Polarized is a weekly column that focuses on snapshots, present and past.
As a Latina woman, it is more important for me than ever to take heed to the words of Audre Lorde, “ If I didn’t define myself for myself, I would be crunched into other people’s fantasies for me and eaten alive.”
Making my community visible and heard has become my life’s work.
The Women’s March saw some of it’s largest crowds in Los Angeles, an estimated 750,000 women of all races, ages, and yes, men too poured into the center of the city. I was proud to march in solidarity among them and I was even more proud of being an Angeleno. Los Angeles is one of the most diverse cities in America. It will also be disproportionately impacted by the policies of this administration that targets Latino immigrants and the underserved.
I want to dedicate my first column to the strong Latinas that were in attendance at the march in Los Angeles and across the country. Women who work hard everyday to break barriers, improve their communities, and who are an integral part of the fabric of our country.
They represent a history of survival and strength, and a light that will never go out.
Laura is a Social Justice Advocate. Why she marched:
“.. because I wanted to take a stand against Trump and his plans to dismantle all of the progress made on behalf of women, immigrants, people of color, the LGBT community and the environment. Instead of sitting at home feeling hopeless, I wanted to channel my anger and fear into action. I marched because I wanted to be on the right side of history. When future generations ask me where I was when Trump was destroying America, I want to answer that I took to the streets and stood against racism, misogyny and xenophobia.”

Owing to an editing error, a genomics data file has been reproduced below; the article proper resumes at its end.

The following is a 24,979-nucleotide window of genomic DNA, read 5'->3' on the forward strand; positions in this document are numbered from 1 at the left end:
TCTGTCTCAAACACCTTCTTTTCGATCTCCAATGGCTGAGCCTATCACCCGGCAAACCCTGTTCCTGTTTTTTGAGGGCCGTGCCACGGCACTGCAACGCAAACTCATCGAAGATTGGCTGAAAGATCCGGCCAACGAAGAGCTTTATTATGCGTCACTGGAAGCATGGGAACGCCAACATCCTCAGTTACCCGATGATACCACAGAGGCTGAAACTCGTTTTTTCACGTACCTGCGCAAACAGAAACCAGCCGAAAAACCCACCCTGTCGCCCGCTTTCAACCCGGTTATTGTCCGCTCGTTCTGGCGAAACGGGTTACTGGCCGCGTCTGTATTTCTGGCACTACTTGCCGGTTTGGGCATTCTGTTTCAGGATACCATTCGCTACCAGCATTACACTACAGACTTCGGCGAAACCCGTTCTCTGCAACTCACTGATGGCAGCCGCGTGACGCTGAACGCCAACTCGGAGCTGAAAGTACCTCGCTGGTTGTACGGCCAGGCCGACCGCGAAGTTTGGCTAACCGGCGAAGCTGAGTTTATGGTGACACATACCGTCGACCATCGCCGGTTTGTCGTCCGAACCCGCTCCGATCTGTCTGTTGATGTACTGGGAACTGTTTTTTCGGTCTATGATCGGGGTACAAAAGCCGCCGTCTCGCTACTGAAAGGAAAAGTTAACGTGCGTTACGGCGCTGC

Laura is taking matters into her own hands by running for City Council in her hometown of Huntington Park.
Mila’s mom is 20 weeks pregnant and brought her one year old daughter to the march. “I wanted her to know that on this historic day, I stood up for her and her rights.”
Melissa is a community organizer raised in East Los Angeles. Why she marched:
“It was important to me to show up and show that I will not stay quiet on issues I care about such as: human rights: health care, high quality education and the injustices in our incarceration system. I am against everything this new administration stands for. There is so much that has to be done besides this March, but solidarity is a beautiful thing especially for people of color.”
Chantal is an Assistant Dean at Yale, she is originally from Los Angeles. Aside from all her other duties, Chantal has been working to make sure that students of color and those who are LGBTQ feel supported on campus during this time.